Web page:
2. Alison

    Is there something I could use as a substitute for cheese? Maybe a cashew cheese? This looks delicious but I am not currently eating dairy.
    Thanks!

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  11. Sonia

    Just made a modified version with swede (as I couldn’t source white asparagus) and also added sicilian green olives. It was a hit with the fam, as were your brownies, so a massive thank you!

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  13. Iren

    Oh, that looks fantastic! Could I also do a riceless saffron risotto? Hmm, but I will try it out tomorrow, sounds delicious!
    Love from Iren, who just made a raw chocolate bar for the first time…

  14. Erin Rose Stout

    I bought a sweet little green onion shredder in Japan last month. It has four sharp blades on a handle. I’m sure it would be the perfect tool to slice the asparagus into long strips. I’ll try it, maybe you will have to plan a Japan trip!

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  21. GL

    Hi, I really want to try this recipe, however cannot find white asparagus anywhere! Could it work with green asparagus for the “rice”? I know it won’t look the same, but I’ve never had white asparagus so not sure if it’ll taste completely different to what it’s supposed to.

  22. kw

    Sarah

    I have been trying to change over my pantry to more grains and seeds. I have lots of moths in our kitchen that I am trying to keep out of our food. Could you please tell me where you got your glassware that you keep grains in. I was watching your perfect quinoa video and at the beginning you have jars with gentle looking clasps…that the big clunky ones I have seen before. Any thoughts? Thanks and I love your blog posts.
    kw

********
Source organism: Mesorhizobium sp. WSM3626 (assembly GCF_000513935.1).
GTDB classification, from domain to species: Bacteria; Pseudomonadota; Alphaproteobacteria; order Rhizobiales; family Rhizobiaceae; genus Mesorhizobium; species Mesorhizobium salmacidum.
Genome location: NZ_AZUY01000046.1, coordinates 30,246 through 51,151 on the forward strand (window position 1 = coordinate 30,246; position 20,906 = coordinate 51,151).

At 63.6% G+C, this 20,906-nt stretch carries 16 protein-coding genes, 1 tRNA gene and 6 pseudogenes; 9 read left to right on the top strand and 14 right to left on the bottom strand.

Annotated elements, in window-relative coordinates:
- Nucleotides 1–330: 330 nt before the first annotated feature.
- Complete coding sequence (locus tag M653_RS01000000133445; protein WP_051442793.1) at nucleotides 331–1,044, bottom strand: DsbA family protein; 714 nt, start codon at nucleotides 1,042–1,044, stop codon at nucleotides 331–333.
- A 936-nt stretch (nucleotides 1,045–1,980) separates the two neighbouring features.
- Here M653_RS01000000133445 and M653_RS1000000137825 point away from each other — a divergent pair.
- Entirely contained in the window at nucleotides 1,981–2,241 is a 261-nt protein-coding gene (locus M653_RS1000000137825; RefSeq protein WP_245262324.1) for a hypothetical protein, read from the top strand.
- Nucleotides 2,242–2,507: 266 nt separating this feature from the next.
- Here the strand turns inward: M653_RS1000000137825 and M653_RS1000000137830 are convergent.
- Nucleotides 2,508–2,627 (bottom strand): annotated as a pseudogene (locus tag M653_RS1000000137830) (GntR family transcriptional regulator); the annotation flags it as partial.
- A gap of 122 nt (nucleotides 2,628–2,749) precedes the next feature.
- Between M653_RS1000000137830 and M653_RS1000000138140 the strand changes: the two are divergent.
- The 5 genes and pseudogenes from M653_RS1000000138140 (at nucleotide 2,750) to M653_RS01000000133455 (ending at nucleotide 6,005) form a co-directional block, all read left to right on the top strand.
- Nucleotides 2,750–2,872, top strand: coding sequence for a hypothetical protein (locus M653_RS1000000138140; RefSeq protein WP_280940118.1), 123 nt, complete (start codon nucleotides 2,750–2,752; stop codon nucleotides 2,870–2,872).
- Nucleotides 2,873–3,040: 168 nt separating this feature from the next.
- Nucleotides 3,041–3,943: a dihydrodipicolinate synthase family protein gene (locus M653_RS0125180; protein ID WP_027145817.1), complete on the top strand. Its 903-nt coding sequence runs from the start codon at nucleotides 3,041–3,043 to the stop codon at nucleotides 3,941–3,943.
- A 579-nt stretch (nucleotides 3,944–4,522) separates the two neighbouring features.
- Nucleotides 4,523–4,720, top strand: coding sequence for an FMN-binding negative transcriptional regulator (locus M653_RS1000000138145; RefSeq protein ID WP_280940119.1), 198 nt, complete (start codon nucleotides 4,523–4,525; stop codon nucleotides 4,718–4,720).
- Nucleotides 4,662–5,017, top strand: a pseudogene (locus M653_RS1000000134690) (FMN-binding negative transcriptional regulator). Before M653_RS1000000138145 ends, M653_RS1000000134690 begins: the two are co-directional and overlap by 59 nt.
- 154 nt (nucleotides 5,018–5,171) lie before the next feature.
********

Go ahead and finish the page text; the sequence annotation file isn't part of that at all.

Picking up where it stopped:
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  24. anna

    it is probably delicious. Still, you can’t call it risotto without rice. Risotto means rice in Italian so it virtually has no meaning. It’s like saying pasta without pasta, apple pie without apples, potato chips without potatoes and so on.

  25. Thess - greenattraction.net

    Wow, what a dish! This looks sooo good!! I do believe I have never tried ramps before, and I love to try out new things, so this inspired me a lot! Rice-free risotto is such a good idea! Oh, and I have to say you look so beautiful in that picture 🙂

  26. Jasmin

    that sounds divine! i go and collect the ramps (we call it Bärlauch, which translates to “bear leek”) in the nearby forrest. the only thing you got to be careful about is to not mistake them for lilies of the valley, because they’re leaves look very much alike and they are poisonous. but i think they wouldn’t smell that “garlicky”, does someone know?

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  28. Chantelle@themarketbasket

    Love the sound of this, I’ve never seen ramps here in Australia and white asparagus like what you’ve featured are also very rare. I love the idea behind it all though and look forward to substituting with other vegetables for a healthy alternative to risotto. Thanks for sharing.

  29. Sasha

    Another gorgeous recipe Sarah (with photos to boot)!

    As a fellow Canadian living in Europe, I’ve been trying to wrap my head over whether or not wild garlic is the same as wild leeks. Germans are obsessed with Bärlauch which translates into English as wild garlic or bear’s garlic. I’m afraid that I left Canada before everyone went wild over ramps (wild leeks) and so I couldn’t put my taste buds’ memory to the test. However, after a little research I learned that the two are actually different species.